I chose a Nokia Lumia 520 Windows 8 phone for two primary reasons; 1- It syncs with my desktop, and 2- The GPS will function (minus some features such as traffic alerts) without an internet connection.

Jun 13, 2011
911 needs no service
by: Anonymous

If the ONLY reason you keep your phone around is to dial 911, then you do not need to even have a prepaid plan of any kind.

Cell phone carriers are required to accept ANY cell phone in their network range capable of dialing 911, and to connect the 911 call through immediately.

So, if that is the only reason you have a cell ("Glove box"), just remember to keep it charged and drop the carrier altogether.

May 03, 2010
Keeping Your Prepaid Phone Active With Minimal Cost
by: PrepaidWirelessGuy

This is a really good topic. The wireless industry refers to people with this type of usage activity as "glove box" users. i.e. When someone basically puts the phone in the glove box of their car, and only uses it for emergencies. This is definitely a very legitimate use of a wireless phone, and I have family members who do the same thing!

I also understand why people get frustrated when they don't use their phone, and yet the money disappears after a period of time! To provide some perspective, however, prepaid carriers do have a fixed cost even if you never use your phone. These costs surround what's referred to as network carrying costs. Things like having a phone number on the account. A phone number is considered a resource that costs money. There's also a platform cost (usually calculated on a monthly basis) just to maintain the account with its status, balance, etc. The point here is that there's a cost for carriers that they need to recoup. Don't get me wrong, it's not as though they're just breaking even if you pay their minimum amount; they'll make money on it, though not anywhere near what they do on subscribers who use their phone more regularly. In other words, if all of their customers used their phones in this way, they wouldn't be able to stay in business!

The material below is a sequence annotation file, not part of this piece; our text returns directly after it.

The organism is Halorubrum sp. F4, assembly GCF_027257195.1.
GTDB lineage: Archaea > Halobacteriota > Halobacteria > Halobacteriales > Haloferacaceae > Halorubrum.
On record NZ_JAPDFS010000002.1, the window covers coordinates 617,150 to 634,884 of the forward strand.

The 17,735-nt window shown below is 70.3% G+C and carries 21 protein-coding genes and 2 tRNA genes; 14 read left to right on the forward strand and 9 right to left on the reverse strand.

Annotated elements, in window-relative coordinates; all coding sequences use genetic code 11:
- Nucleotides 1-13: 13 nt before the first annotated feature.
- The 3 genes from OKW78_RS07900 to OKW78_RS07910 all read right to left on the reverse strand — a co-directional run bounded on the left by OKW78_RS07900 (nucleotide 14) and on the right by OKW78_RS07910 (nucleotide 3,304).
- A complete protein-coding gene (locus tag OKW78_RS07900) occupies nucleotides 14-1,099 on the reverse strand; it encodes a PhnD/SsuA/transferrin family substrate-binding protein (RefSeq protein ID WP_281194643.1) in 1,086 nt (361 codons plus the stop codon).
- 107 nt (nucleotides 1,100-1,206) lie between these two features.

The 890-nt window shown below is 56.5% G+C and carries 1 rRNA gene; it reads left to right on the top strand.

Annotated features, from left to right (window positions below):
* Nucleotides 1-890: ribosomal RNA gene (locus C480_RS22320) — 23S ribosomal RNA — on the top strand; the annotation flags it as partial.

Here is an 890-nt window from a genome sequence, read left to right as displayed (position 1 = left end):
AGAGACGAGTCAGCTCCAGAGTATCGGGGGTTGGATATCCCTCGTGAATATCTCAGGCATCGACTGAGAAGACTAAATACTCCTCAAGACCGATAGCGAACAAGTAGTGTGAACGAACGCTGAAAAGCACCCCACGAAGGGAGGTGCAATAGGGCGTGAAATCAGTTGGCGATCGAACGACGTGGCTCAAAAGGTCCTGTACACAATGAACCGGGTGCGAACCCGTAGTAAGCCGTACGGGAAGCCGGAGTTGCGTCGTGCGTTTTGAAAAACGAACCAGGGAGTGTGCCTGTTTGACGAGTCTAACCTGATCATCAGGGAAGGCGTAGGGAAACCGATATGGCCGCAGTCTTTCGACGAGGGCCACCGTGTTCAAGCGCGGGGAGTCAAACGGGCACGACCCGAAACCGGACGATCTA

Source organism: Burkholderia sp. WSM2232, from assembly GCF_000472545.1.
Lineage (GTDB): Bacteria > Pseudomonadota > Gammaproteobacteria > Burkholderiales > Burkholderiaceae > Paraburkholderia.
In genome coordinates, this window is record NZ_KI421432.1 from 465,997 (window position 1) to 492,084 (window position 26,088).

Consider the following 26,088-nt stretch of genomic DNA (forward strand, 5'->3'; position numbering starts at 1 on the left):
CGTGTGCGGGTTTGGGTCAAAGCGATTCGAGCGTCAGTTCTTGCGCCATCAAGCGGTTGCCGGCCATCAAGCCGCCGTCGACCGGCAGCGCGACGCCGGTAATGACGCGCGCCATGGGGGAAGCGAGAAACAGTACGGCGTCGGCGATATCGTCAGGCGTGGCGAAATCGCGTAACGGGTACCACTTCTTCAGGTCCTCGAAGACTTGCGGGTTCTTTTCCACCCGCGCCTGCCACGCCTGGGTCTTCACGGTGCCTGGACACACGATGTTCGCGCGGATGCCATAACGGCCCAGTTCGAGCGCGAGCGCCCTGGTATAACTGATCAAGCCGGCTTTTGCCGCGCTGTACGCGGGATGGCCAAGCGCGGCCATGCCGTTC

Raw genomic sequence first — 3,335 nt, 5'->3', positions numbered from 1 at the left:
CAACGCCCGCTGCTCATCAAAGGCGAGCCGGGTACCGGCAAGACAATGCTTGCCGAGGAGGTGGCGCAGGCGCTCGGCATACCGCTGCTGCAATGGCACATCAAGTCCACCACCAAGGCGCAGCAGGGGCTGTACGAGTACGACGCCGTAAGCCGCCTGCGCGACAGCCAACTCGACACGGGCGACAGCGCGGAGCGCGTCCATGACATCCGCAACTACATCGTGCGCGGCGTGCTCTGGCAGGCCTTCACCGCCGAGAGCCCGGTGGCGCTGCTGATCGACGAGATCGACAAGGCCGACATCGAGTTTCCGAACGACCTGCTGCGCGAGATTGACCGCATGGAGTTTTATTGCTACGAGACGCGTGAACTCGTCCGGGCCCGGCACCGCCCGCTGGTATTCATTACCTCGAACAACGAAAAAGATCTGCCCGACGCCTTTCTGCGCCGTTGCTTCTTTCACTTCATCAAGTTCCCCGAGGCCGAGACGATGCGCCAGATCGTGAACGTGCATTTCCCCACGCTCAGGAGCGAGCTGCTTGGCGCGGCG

That said, you'll still want to minimize your average monthly cost to meet your personal needs and objectives, taking into consideration the expiration date. But no, you won't be able to have your minutes never expire; at least not that I'm aware of.

What you'll want to do is check out the dollar value and expiration periods on the Compare PAYG page. The less money you can add, with the longest expiration date, the lower your average monthly cost will be.

The best rate I've seen lately is $10 for 90 days, which would give you an average monthly cost of $3.33/month. Now that's not a bad price for emergency/occasional use!

I'd also recommend signing up for automatic topup using a credit/debit card. Basically, when your balance hits at or below a defined amount (ex. $5), it will automatically replenish to a preset amount that you usually get to choose (in this case you'll want it to be set at $10). Also, note that it's important to ensure that the account will also automatically be replenished when the funds expire. This is important, because some plans don't work this way, and funds expiring will take your account to zero without triggering the threshold balance (in this example $5). I'm sure there are others that work this way, however, I can say for certain that Boost Mobile works this way (at the time of writing this at least).

I hope this helps!

Click here to add your own comments

Join in and write your own page! It's easy to do. How? Simply click here to return to Prepaid Wireless Questions.

Be Heard!  Let prepaid wireless providers know what you want; fill out the survey now.

Share this page:
Enjoy this page? Please pay it forward. Here's how...

Would you prefer to share this page with others by linking to it?

  1. Click on the HTML link code below.
  2. Copy and paste it, adding a note of your own, into your blog, a Web page, forums, a blog comment, your Facebook account, or anywhere that someone would find this page valuable.